Tim Berne's Bloodcount | Critic's Choice | Chicago Reader

Tim Berne's Bloodcount 

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The structure of a song is something most folks take for granted. While rockers and experimentalists have increasingly been dissolving rock's simple frames and shifting the focus toward amorphous slabs of slow-moving sound, jazz saxophonist/composer Tim Berne has spent years demolishing the usual verse-chorus-verse jazz forms and building them back up in remarkable, unexpected ways. Berne studied extensively with Julius Hemphill--best known for his long stint in the World Saxophone Quartet--and has developed a strikingly original concept that appropriates Hemphill's obliquely soulful tone, tart lyricism, and multilinear approach to both composition and improvisation. Dense skeins of melody and harmony take on equal importance, but Berne organizes his musical elements with an almost labyrinthine complexity. Sweet melodies unfurl like tattered flags before evaporating into a jarring blast of jagged textures that might very well sort themselves out into a massive groove. Berne has explored a dramatic range of textures with highly idiosyncratic, talented players like cellist Hank Roberts, guitarist Bill Frisell, trumpeter Herb Robertson, and bassist Mark Dresser, but his full-blown immersion into an alternate world of sound may have reached its apex with Bloodcount. With this group Berne has successfully challenged jazz's reliance on the solo/vamp formula. Reaching back to the rousing contrapuntal improvisation of Dixieland, Bloodcount christens everyone a soloist and a supporting voice simultaneously. With drummer Jim Black, bassist Michael Formanek, and fellow saxophonist Chris Speed (guitarist Marc Ducret is a part-time member but will not be present for these Chicago gigs), Berne has found musicians with the rigorous intuitive acrobatics his writing demands. In isolated chunks his music reveals a striking melodic accessibility, but Berne likes to keep things moving, so as the ideas pile up furiously the listener must keep fleet-footed. It's hard work, but the end result is its own reward. This is Bloodcount's Chicago debut. Wednesday and Thursday, 9 PM, Empty Bottle, 1035 N. Western; 276-3600. PETER MARGASAK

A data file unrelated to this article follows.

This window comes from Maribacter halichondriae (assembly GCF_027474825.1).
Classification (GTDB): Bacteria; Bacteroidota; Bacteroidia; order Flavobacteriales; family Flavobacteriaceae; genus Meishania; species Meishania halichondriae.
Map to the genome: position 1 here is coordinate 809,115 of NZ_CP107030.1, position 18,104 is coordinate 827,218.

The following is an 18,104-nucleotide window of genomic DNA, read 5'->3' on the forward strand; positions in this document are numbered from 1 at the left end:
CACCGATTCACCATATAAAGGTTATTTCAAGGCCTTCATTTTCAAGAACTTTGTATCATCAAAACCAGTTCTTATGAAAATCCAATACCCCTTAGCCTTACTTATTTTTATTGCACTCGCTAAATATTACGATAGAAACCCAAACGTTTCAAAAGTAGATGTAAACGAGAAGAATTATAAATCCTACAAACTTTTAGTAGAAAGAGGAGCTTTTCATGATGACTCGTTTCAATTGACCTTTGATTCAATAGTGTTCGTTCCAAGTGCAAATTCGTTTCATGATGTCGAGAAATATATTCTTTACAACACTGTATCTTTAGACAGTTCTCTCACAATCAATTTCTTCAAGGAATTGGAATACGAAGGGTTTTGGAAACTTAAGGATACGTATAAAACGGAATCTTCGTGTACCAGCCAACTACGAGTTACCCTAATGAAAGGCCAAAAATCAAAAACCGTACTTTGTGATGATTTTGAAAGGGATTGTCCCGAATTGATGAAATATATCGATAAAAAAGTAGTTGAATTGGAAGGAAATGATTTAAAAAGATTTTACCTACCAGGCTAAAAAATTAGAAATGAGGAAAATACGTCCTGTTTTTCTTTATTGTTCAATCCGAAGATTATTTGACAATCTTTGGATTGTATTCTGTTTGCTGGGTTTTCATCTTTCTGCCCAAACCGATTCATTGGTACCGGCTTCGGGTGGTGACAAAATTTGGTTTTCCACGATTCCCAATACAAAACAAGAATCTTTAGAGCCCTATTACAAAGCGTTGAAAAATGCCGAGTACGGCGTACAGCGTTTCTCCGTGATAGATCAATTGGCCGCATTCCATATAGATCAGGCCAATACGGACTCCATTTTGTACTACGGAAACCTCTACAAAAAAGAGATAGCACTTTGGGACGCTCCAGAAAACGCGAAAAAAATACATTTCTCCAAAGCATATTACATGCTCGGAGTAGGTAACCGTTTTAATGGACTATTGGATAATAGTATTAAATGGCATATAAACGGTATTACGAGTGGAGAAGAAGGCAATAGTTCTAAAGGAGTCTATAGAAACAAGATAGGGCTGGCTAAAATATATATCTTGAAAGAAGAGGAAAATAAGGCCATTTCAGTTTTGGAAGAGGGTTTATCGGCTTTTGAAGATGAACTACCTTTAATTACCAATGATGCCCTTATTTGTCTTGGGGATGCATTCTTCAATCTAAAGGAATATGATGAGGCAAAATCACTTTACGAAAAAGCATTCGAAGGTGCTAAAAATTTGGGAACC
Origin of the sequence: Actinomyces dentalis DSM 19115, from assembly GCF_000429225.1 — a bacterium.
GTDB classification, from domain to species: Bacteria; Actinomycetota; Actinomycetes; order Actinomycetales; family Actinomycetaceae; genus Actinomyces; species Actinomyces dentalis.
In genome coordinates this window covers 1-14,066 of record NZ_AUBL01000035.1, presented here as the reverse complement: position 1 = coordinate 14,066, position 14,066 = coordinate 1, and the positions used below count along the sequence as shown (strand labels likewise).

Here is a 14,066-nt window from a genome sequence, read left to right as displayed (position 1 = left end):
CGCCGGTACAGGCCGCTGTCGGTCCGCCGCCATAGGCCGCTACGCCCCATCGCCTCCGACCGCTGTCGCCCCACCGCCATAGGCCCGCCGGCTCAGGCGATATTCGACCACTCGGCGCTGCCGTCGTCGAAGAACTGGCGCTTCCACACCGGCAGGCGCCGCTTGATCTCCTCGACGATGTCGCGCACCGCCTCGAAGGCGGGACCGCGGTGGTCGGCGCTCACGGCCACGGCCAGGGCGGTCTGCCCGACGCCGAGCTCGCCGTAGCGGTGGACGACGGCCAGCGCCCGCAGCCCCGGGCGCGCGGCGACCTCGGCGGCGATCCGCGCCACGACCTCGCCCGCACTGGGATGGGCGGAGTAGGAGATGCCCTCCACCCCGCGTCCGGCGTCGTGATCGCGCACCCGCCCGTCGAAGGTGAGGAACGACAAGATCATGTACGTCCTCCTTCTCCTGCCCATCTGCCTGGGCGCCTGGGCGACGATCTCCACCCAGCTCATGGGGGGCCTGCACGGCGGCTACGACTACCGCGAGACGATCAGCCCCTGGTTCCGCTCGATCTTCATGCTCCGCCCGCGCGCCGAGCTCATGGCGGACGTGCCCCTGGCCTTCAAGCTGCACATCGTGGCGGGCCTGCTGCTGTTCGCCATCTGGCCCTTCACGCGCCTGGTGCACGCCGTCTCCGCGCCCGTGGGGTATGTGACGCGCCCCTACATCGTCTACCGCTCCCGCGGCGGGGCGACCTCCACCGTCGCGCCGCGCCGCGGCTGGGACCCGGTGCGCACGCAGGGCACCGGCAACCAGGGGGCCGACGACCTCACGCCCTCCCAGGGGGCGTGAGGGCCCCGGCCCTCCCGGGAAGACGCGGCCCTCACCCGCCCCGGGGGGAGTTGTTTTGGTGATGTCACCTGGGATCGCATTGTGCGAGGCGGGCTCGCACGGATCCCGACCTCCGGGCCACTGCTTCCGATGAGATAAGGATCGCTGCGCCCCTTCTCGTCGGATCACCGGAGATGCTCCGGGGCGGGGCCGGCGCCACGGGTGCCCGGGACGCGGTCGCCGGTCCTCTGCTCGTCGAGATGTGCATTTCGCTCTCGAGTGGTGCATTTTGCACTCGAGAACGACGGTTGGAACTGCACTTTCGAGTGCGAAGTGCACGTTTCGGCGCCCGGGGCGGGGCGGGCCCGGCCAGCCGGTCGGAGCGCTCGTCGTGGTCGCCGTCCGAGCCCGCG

Art accompanying story in printed newspaper (not available in this archive): uncredited photo.

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